These speech therapy activities for the SH sound are sure to sharpen your students "SHkills" ;)
Of course all of them can be adapted based on the level of the child.
If the child is working on medial or final words, use medial or final flashcards.
If they are at the word level or sentence level, you can adapt the activity for each individual child. Have fun with it and get a lot of elicitations in the process!
There is no better way to elicit the /sh/ sound than letting a child play with shaving cream!
(You could even use whipping cream and call it shaving cream… smells AND tastes better!)
Use a cookie sheet and have the child listen to the sound as the shaving cream sprays out. Have them imitate the sound with each little squirt.
Then you can have the child make designs on the cookie sheet… simple things that start with /sh/ like “ship” or “shell.”
Another way to elicit the /sh/ sound is by talking about how you have to be quiet with a baby. Kids love saying “shhhhh” as if to shush somebody.
Talk in whispers and practice saying “SHHHHH.” You could hide a baby doll somewhere in the room and have the child search the room while they say “SHHHH!"
Tell the child(ren) they are going to make a shopping list, and all the things they need start with /sh/.
You can purchase notepads of paper that say “shopping list” at the top at many different stores, or print this one from your computer.
See how many /sh/ words the child can add to their list. Then go through the flashcard set and have them add even more words.
Here are some words I thought of for my list:
Once their list is complete, have them use the carrier phrase “I have _____ on my shopping list” as they go through each of the items.
Send their shopping list home for homework and they can go through the list with their parents.
Print a picture of an umbrella like the one on this page.
Cut out raindrops or just draw them on the paper and write /sh/ on the umbrella. Have the child(ren) flip over flashcards and say each word ten times.
Then they can write the word on a raindrop (and glue it on if you are using blue construction paper for raindrops).
This is a great activity to send home for homework.
Once all the raindrops are filled up with /sh/ words, ask the child to say each word using the carrier phrase “My rain shower has a ____.”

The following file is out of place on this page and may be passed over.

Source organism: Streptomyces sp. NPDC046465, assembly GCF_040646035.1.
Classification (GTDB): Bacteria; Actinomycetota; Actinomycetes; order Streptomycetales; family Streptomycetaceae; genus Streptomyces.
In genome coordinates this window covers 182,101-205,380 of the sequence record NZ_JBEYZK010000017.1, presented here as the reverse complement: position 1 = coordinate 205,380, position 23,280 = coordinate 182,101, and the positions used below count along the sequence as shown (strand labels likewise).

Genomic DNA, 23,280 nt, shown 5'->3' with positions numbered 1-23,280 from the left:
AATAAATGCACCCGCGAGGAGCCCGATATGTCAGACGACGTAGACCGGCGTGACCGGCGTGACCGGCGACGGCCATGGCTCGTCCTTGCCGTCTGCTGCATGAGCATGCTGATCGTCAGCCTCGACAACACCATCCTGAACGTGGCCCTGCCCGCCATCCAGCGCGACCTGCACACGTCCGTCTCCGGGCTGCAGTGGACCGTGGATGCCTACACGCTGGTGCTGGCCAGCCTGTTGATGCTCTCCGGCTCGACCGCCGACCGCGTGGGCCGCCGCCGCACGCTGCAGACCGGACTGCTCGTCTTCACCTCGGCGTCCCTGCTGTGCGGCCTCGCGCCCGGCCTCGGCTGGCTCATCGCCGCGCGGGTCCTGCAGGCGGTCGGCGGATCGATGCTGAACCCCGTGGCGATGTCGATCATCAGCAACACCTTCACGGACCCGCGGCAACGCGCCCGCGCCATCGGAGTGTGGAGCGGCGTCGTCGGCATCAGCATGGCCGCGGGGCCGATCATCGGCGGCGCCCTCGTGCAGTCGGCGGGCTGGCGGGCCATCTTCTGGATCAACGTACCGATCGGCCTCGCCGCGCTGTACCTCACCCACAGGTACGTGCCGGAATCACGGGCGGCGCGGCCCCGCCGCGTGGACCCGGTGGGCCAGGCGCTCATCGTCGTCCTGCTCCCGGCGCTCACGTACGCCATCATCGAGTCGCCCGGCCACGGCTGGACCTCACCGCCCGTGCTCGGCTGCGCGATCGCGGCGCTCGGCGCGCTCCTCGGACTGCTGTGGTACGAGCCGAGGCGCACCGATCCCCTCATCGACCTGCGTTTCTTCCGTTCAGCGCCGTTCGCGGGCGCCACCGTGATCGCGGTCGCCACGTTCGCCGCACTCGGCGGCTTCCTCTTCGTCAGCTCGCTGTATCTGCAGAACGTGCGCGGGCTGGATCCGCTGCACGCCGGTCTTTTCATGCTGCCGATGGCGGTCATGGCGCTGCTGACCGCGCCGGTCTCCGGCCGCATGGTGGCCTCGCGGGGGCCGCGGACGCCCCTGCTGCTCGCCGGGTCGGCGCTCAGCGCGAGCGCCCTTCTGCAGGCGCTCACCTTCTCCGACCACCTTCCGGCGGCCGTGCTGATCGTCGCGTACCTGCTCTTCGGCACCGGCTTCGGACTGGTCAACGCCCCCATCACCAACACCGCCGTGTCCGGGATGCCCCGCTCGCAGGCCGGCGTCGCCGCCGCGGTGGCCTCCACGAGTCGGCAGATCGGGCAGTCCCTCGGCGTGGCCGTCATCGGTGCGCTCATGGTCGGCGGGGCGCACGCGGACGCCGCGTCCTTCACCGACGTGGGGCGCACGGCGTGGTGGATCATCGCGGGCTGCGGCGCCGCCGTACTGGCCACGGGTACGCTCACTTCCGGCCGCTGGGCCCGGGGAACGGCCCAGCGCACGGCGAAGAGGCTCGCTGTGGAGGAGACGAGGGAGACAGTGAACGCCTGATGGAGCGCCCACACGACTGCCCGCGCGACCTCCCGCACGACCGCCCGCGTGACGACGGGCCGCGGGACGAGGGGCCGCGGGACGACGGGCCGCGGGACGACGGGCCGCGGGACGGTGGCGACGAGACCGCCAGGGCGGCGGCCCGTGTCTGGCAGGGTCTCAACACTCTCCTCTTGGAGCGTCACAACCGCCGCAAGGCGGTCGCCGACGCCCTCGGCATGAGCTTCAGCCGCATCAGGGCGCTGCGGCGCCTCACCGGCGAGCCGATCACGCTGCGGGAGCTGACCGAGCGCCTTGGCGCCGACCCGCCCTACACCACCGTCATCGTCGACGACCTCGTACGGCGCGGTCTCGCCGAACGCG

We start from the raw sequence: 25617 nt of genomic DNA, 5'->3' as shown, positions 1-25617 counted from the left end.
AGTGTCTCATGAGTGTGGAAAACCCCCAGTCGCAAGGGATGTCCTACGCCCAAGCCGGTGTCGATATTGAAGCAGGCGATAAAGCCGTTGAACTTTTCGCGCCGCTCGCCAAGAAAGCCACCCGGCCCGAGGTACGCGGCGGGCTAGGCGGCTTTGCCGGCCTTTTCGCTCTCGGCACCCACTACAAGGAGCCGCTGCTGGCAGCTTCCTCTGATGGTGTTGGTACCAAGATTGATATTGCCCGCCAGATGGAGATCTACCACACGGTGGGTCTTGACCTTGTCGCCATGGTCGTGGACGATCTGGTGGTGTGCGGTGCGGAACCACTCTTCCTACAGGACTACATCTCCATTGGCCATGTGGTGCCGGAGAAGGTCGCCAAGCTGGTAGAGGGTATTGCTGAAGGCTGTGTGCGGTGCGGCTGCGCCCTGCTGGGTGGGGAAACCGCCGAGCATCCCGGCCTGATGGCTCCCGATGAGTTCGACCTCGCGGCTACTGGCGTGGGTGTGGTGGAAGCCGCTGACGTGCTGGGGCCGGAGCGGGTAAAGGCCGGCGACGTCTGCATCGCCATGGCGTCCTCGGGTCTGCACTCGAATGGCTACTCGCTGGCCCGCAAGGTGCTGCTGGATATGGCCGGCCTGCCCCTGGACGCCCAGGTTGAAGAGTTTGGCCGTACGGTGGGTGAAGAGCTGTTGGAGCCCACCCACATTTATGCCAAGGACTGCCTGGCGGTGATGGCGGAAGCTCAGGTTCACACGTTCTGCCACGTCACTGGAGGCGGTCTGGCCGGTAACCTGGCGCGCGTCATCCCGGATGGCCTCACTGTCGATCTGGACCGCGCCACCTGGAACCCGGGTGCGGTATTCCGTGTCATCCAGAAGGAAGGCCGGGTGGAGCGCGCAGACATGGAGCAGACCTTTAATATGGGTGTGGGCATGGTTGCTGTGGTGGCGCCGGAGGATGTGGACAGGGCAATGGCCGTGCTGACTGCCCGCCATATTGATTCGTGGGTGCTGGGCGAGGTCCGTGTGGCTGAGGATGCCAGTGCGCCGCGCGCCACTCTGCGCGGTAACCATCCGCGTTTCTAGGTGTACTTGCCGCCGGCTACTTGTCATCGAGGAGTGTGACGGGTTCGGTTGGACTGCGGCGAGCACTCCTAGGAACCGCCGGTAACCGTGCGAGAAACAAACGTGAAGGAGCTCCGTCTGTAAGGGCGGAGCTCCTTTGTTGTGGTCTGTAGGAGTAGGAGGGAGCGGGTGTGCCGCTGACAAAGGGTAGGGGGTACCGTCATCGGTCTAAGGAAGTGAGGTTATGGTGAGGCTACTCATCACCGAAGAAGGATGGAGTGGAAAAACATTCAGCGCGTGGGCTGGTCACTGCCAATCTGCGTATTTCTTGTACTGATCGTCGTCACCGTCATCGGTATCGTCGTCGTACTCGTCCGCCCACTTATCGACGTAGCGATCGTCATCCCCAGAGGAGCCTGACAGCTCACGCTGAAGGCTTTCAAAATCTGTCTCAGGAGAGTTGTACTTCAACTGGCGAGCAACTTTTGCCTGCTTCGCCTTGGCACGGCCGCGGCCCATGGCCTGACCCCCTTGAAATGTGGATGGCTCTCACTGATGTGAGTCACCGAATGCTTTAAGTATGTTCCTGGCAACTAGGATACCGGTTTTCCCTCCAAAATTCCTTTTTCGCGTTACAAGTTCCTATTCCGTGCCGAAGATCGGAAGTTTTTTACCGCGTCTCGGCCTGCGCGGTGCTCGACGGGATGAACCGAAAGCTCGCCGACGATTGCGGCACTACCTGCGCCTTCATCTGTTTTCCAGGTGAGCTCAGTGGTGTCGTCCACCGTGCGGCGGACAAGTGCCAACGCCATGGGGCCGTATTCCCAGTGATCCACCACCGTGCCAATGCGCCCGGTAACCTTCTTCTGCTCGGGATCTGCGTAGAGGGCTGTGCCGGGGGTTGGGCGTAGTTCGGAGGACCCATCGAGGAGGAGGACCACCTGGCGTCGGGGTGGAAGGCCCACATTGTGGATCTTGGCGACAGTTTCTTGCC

Purchase a pack of seashells at a local craft store (sometimes they even sell shells at the dollar store.)
Using a permanent marker, write a number between 8-12 under each shell.
Lay the shells out all over the table and give the child a stack of flashcards.
First the child will choose a flashcard, and then they will flip over the shell. The number on the shell is how many times they will say the word on the flashcard.
If you want to be really clever, have the number on the shells cumulate to 100 so you have REALLY easy data numbers. (You're welcome.)
Kids love nothing more than inanimate objects from the earth.
So, if you want to make their day, send them away with a shell of their own to keep.
But tell them they have to tell ALL their friends about the shell using their great /sh/ sounds!
Bring a blender from home. (You don’t even need the base/motor, just the jar with the lid.)
Tell the kids they are going to make an /sh/ shake!
Using the flashcards in the positions they are working on, have them put “ingredients” (aka flashcards) into the blender.
Say the words many times each or use a carrier phrase such as “I am adding _____ to my delicious shake.”
When all the flashcards are in the blender, put on the lid and let a child shake it as hard and long as they want. (Kids love this part!)
When they are finished, you can even have them “pour” the flashcards into large solo cups and you can see who got which cards.
This is a simple adaptation of the age-old game Go Fish.
Print 2 sets of ten flash cards (so you have 20 total). This is a huge benefit to purchasing downloadable flashcards!
You and the child each take four cards and put the rest in the pile.
Then play “Go Fish!”
This is especially helpful if the child is working on /sh/ in the final position.
Okay so this activity is silly, but it will be well received.
Bring a pair of large shiny shoes to the therapy session.
I am picturing a pair of mens “church shoes” or even women’s high heels.
If you don’t have access to any shiny shoes, you could even purchase some for cheap at a thrift store. Have the child step into the shoes at one end of the room.
Then, moving down the /sh/ word list, tell the child they can take a step in the shoes after every ten accurate productions.
When they finally reach the other end of the room (or hallway etc.) they can receive a reward (sticker, treat, whatever you use a motivator.)
The kids LOVE wearing the large shoes and it will motivate them to work hard so they can take big steps in them.
I hope these speech therapy activities for the SH sound help sharpen your child's "SHkills". Have a great day!
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